Clithero, or Clitheroe, is an ancient market town, honour and borough, in the parish of Walley and in the hundred of Blackburn, 216 miles from London, 30 N.N.W . of Manchester, 20 N.E. of Preston and 10 N.N.E of Blackburn. The borough has been represented in Parliament since the first year of Elizabeth, but the elective franchise was not well defined till 1694, when it was ordained by a committee of the House of Commons, that the right of election should be vested in the burgesses and freemen, such being constituted by having freehold or inheritance, in houses or land, within the borough: out-burgesses, holding free burgage tenure within the precincts, having also the right of electing: the freemen are such as live in the houses within the borough, as tenants, but who can only vote when the landlords do not; the number who exercise the suffrage is about 100.
The bailiffs are the returning officers and coroners for the borough; and the present members are, the Hon. Robert Curzon, the the Hon. Peregrine Francis Cust. The borough is not incorporate, but its government is vested in two bailiffs, chosen at the court leet, who exercise the power of one magistrate. Three courts are held in the Moot hall, viz. a court baron, court leet, or court of inquiry, in which courts the bailiffs, or one of them, sits as judge: there is also a court baron held at Clithero castle every three weeks, for the recovery of small debts under 40s.
The exact period of the erection of this castle has not been satisfactorily ascertained, but it is supposed to have taken place either in the reign of the Conqueror, or his son, William Rufus; and in the early period of the Commonwealth was dismantled, by order of parliament: the chapel has totally disappeared, and no thing now remains of the ancient edifice but the square keep, and some portions of the strong wall, by which the whole was surrounded. Within the precincts of the castle a handsome castellated house has been built, as the residence of the steward of the honour, who administers the affairs of one of the largest and most valuable royalties in the kingdom. The privileges enjoyed by the inhabitants of this borough are, an exemption from serving upon juries, at the assizes and sessions for the county; and from doing suit and service at the court leet for the hundred of Blackburn.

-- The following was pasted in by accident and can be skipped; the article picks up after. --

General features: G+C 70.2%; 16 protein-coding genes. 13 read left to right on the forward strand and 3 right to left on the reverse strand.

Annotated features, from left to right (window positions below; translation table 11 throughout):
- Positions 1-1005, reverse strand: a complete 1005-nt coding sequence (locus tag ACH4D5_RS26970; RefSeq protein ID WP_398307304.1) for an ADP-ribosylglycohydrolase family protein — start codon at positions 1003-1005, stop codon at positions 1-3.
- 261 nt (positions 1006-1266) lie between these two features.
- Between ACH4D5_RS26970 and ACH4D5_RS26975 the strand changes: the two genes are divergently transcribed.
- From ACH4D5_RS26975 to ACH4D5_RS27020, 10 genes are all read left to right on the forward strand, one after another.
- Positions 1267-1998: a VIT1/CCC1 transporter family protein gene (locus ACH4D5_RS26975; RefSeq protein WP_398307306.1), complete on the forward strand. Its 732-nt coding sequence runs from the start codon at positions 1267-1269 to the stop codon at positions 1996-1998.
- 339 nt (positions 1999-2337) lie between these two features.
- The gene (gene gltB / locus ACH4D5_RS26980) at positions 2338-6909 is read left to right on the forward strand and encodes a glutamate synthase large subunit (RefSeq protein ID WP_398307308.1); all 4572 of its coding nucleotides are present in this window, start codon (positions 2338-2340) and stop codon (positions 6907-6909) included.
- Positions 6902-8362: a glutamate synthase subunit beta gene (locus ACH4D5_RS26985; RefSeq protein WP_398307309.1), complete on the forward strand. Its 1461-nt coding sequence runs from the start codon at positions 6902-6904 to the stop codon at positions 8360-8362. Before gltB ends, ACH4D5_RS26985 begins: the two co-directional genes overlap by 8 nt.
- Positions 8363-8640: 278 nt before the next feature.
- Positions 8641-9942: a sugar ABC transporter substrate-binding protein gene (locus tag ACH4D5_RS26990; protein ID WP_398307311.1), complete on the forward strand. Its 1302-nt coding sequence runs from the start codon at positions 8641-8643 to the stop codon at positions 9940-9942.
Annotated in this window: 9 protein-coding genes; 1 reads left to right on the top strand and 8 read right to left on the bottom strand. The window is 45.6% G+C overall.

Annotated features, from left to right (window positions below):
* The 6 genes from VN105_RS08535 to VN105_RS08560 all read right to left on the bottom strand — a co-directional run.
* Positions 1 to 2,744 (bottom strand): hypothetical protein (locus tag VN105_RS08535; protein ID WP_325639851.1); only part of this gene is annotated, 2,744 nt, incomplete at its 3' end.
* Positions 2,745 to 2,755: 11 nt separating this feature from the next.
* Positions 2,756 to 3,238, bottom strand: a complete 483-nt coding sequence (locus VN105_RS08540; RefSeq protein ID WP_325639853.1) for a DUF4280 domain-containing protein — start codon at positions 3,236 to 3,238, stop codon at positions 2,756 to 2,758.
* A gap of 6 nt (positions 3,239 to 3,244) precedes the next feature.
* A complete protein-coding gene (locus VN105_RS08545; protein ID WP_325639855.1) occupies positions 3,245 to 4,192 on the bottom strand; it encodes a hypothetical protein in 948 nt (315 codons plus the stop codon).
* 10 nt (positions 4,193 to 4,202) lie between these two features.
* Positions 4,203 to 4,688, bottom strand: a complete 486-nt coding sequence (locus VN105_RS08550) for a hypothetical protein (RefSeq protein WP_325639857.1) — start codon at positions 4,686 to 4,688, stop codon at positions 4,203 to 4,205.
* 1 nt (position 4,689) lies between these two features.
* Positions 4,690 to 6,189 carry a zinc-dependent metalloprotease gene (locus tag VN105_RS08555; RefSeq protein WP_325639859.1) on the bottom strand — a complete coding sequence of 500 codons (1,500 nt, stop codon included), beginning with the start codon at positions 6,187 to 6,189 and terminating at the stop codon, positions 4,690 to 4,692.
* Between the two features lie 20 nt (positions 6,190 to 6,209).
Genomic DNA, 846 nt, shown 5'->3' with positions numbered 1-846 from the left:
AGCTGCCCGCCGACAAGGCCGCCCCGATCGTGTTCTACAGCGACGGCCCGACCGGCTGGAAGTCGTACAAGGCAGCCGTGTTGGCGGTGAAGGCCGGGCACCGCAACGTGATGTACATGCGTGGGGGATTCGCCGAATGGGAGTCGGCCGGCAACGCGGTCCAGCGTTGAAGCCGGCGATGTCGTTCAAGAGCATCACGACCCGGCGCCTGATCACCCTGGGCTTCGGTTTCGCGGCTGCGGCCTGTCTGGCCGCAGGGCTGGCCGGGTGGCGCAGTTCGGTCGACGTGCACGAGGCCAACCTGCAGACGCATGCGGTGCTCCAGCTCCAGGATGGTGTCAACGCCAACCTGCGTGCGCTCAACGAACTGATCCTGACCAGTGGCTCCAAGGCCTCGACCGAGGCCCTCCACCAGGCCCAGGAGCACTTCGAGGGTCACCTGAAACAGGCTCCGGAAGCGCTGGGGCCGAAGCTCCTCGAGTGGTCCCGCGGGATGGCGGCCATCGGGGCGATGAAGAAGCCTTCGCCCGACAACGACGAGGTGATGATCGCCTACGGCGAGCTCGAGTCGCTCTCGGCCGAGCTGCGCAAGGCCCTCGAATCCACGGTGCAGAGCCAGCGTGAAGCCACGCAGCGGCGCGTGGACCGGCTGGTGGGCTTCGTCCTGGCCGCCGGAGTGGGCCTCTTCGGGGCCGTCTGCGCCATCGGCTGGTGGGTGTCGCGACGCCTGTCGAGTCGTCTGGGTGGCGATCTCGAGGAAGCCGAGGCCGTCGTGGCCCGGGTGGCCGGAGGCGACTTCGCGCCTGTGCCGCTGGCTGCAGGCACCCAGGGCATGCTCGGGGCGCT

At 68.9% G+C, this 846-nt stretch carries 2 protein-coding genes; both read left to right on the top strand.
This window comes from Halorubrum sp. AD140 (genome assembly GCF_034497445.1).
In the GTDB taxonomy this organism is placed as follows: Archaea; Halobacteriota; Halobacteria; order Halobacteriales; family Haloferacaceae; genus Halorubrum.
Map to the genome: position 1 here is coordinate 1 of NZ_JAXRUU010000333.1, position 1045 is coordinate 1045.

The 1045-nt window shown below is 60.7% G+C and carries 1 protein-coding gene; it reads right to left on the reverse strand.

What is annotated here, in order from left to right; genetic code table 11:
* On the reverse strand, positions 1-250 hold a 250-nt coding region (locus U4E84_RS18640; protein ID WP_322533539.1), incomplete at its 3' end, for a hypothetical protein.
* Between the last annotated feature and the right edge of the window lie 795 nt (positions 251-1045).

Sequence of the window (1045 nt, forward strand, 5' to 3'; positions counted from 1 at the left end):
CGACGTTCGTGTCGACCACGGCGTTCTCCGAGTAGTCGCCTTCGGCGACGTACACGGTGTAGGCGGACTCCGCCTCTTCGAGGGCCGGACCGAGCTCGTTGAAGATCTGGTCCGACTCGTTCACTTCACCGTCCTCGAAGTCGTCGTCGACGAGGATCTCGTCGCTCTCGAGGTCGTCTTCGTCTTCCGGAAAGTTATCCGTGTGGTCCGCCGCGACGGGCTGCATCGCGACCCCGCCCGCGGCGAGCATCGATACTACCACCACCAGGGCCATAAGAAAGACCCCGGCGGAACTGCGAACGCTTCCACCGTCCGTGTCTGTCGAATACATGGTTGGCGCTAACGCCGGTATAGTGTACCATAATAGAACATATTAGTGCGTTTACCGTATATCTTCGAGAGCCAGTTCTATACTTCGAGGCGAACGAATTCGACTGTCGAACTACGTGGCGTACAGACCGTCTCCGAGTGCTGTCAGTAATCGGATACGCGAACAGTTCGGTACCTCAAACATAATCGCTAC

Formerly, this place was but unimportant, in regard to trade, but within the last twenty years the manufacture of cotton has been rising in consquence, and at this period, is carried on to a considerable extent; cotton spinning, power-loom manufactories, and print works, are of magnitude; and an immense body of machinery, in operation here, is turned by iron water wheels; and a steam engine has lately been erected to supply a deficiency of water power in the dry seasons. To the north of the town, on the banks of the Ribble, is a valuable and inexhaustible bed of lime-stone, and there are sedom less than ten kilns burning, supplied from this source.
A spa, contiguous to the town, is held in high estimation for its medicinal virtues, and a great object of curiosity is Pendle hill, rising more than 1,800 feet above the level of the sea, from which can be descried vessels riding upon the ocean; and on a clear day, from its summit, York minster may be recognized: it is also remarkable for the great damage sustained by the town and neighbouring country by the discharge of a great body of water from the mountain, on the 18th of August, in 1669; which is described as a mighty torrent, rushing out near the top of the hill.
The church of Clithero, dedicated to St. Michael, is a perpetual curacy, in the patronage of the Earl Howe and incumbency of the Rev. John Taylor Allen; the Rev. Joshua Lingard is the present curate. The methodists, Roman catholics and independents have each a place of worship, with Sunday schools attached; besides which, there is a free grammar school, in the church-yard, founded by Queen Mary, in 1554, which is also used as a church Sunday school. The market is held every Tuesday; and on every alternate Tuesday is a considerable cattle show. The annual fairs are, 24th and 25th of March, 1st and 2nd of August, the Thursday and Friday before the fourth Saturday after the 29th September, and the 7th and 8th of December for horses, cattle, clothing, &c. The population of the borough, in 1801, was, 1,368; in 1811, 1,767; and 1821, 3,213.
Transcribed and provided by Cassie Thornley cassethor[at]ozemail.com[dot]au